What the heck is normal?
What's normal? (Other than a setting on the washing machine.)
It's a common quote ya may have heard somewhere around the interwebs. It's so common, in fact, that "normal is a setting on the washing machine" has become somewhat of a cliche.
As much as we individually seek our own unique voices and expression, we all also desperately want to feel normal.
We may disdain those who we believe fit some sort of mold; a normalcy which seems against everything WE want for ourselves. (I've done it myself; when a 20something in NYC, I turned my nose up at those from my graduating classes who chose to go the more "normal" to me route of marriage and children.) But... we crave connection with others, a tribe, a community, a sense of self and home and familiarity with others. (Even as I turned my nose up at them, I was also secretly questioning every choice I'd made, wondering if I should have gone the more "normal" route.)
Seeking normalcy can cause us to continually question... everything.
So, while I do sometimes sense that we do not want to be normal, in other ways... we also spend a large chunk of our efforts on discovering the secret to feeling normal. It leads us to therapists' couches, chats over margaritas with friends, and Googling all sorts of "strange" things late at night (usually the things we're too scared to talk about aloud, but wonder... "is this normal?").
One thing I acutely desired for many years (which seemed so incredibly ellusive) was a normal relationship with food and my body.
I just wanted to be able to eat whatever I wanted whenever I wanted without feeling guilty or wrong or like I needed to immediately juice or exercise or regret all my choices and do penance in the form of restriction or over exercising (which typically led to a binge).
I hear the same exact desire echoed now in the work I do helping women, and so I want to alleviate any concerns you may have about your relationship to food.
If you've ever wondered at other seemingly happy and healthy women loading up their grocery carts with foods you deem bad, or...
If you've ever stared at a restaurant menu for what felt like hours, trying to figure out which thing you should have, or...
If you've ever sat down with a few chips and then found yourself drawn back to the bag time and time again, eventually downing the entire bag, or...
If you've ever eaten a piece (or more) of cake and felt immediately guilty or as though you've done something wrong, or...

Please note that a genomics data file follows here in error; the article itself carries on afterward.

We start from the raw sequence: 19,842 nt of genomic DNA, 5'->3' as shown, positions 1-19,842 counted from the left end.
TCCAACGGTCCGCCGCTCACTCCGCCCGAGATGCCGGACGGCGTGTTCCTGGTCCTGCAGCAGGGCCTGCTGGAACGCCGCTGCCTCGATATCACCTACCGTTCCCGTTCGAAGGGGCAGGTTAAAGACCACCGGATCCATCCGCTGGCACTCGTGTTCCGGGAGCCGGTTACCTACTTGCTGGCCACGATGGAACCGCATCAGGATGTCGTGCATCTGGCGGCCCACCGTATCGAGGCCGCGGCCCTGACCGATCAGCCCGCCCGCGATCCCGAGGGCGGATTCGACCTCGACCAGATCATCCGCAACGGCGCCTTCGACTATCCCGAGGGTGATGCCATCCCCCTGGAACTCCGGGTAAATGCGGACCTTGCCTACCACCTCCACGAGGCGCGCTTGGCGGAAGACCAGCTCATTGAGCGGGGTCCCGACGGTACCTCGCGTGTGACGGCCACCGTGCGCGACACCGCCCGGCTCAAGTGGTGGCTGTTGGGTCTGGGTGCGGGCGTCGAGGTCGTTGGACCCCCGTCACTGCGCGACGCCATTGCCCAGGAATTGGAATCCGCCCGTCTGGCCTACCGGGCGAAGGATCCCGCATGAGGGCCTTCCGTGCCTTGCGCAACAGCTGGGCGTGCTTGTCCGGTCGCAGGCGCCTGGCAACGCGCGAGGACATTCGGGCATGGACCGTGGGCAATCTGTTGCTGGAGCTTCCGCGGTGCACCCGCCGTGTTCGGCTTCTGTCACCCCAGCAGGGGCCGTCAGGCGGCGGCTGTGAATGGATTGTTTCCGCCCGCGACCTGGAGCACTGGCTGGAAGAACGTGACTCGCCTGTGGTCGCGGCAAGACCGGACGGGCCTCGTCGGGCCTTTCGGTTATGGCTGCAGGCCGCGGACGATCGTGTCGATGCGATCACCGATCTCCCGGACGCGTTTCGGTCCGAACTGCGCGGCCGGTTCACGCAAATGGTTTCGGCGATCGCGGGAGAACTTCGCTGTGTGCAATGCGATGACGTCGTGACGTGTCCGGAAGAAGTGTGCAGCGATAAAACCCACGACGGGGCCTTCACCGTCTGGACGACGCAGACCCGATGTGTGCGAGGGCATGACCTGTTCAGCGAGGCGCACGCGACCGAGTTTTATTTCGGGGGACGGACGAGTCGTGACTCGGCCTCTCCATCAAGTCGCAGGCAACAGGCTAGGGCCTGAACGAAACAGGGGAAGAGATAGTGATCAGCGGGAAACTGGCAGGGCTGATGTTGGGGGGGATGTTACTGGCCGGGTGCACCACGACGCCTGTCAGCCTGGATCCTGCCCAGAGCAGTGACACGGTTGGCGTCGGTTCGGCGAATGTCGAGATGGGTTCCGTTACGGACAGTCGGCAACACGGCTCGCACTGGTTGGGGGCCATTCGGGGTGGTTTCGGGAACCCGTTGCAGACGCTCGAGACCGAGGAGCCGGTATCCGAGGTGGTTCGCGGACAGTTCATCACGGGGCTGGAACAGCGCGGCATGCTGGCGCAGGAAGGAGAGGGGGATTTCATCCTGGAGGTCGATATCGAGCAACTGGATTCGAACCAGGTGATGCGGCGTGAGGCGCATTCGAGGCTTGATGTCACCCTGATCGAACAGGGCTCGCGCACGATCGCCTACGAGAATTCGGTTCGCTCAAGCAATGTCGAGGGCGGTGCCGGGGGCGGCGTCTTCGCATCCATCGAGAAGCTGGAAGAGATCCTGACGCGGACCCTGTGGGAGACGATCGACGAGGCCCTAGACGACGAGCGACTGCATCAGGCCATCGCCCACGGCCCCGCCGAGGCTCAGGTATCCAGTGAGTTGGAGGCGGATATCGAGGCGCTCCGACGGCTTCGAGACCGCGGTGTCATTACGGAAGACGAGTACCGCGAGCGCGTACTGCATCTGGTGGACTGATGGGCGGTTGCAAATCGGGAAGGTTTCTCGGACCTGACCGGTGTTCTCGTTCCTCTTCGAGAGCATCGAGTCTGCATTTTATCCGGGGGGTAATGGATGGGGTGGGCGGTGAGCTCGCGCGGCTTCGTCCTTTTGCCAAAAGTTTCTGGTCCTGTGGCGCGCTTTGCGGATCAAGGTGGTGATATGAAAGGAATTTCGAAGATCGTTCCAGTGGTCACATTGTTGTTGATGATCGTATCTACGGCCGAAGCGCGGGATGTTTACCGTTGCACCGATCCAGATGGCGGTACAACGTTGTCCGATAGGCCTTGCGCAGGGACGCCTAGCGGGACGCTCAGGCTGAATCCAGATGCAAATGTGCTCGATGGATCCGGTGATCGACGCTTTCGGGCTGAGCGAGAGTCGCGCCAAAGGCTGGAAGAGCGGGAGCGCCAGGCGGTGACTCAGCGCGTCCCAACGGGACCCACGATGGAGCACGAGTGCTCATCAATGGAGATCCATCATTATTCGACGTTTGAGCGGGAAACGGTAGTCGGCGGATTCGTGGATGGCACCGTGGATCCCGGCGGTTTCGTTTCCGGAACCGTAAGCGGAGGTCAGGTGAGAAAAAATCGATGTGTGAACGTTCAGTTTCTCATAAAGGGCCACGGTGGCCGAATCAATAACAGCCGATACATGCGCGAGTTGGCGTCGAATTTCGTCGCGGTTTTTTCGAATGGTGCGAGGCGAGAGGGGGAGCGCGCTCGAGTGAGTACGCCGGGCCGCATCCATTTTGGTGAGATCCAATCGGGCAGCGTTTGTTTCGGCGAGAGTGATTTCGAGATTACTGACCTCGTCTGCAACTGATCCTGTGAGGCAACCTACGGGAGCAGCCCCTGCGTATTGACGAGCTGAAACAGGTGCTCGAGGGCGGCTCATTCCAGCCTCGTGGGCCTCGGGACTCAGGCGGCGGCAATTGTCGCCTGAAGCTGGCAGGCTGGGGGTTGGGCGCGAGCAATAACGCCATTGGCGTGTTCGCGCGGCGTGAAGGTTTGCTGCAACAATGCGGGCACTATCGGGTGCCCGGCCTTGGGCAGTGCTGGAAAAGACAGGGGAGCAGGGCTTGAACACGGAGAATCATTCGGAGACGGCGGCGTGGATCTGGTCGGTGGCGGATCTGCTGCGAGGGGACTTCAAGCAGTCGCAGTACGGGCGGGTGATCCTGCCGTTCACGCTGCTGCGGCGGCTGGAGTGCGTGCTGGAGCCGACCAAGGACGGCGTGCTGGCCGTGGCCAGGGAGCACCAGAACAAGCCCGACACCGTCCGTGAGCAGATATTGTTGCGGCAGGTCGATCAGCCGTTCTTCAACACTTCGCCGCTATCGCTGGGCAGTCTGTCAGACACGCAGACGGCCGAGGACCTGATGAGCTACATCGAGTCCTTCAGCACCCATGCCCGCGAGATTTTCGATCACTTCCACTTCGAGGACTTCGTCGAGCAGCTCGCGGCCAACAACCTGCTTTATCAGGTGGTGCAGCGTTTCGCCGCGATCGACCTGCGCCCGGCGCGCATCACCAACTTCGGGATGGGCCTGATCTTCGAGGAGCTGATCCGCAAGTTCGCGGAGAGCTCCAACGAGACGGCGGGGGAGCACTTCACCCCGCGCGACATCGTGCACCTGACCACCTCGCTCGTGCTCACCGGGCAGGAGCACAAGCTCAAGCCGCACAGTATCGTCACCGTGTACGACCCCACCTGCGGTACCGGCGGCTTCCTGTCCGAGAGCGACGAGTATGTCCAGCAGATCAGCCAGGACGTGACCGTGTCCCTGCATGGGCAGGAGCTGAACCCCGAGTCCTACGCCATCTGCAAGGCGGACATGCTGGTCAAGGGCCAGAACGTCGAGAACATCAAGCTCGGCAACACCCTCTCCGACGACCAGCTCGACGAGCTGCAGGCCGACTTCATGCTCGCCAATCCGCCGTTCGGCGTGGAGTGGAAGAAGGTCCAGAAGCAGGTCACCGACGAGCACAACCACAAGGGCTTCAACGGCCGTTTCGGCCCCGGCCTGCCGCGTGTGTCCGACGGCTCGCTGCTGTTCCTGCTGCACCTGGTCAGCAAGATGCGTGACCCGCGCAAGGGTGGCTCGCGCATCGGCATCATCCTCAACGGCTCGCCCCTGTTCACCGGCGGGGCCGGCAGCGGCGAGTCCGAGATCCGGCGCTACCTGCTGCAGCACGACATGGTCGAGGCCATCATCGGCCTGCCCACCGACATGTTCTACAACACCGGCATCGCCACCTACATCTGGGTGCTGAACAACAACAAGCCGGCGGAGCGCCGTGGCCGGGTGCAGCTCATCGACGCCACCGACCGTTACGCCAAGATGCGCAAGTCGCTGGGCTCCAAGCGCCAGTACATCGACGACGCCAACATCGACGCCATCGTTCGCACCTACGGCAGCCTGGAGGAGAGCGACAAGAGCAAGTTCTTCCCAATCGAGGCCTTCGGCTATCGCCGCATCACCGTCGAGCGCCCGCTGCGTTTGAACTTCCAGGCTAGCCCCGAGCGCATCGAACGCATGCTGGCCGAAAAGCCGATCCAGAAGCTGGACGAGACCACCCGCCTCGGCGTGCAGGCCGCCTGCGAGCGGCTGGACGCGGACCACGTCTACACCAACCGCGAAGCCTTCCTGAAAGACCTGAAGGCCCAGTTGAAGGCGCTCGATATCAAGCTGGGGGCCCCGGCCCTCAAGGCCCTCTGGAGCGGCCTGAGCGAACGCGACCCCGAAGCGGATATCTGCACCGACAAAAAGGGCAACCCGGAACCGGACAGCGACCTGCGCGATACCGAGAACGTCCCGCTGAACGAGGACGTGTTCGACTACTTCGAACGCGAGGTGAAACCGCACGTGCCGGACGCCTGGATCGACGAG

If you've ever worked out and then wondered... what should I eat? or...
If you've ever started a new diet or felt any sort of frustration with food and your body...
You may have wondered what it's like to have a "normal" relationship to food or your body.
Rather than calling it a normal eater, I like to call it being a healthy hedonist, prioritizing pleasure and feeling good.
Here are some tendencies of healthy hedonists, aka "normal" eaters:
Healthy hedonists don't try to control their body weight through controlled food intake and restriction.
They can eat when they're hungry and grab whatever is on hand without stressing over if it's the most nutritious, healthy, or least fattening food.
They can listen to internal signals to guide their food choices rather than external signals of diet and health culture.
Healthy hedonists trust their bodies to regulate their weight without excess exercise, pills, potions, powders, and dieting.
They can eat whatever they want whenever they want and move their bodies in ways that feel good.
Healthy hedonists naturally ascribe to the mantra of food sanity:
I can eat as much as I want of whatever I want as long as I'm fully present.
This weekend I'll be sending out a quiz to my community to help you determine where you lie on the "normal eater" spectrum, and next Wednesday, May 30th, I'm offering a free workshop to help you clear the noise, stop the madness, and show you a better way to move from dieting into a normal relationship with food and your body. One of the greatest myths we've come to believe as women is that dieting is the solution to our body woes. You can grab a seat for that here.
Above all else remember: keeping happiness at the heart of healthfulness is what's up.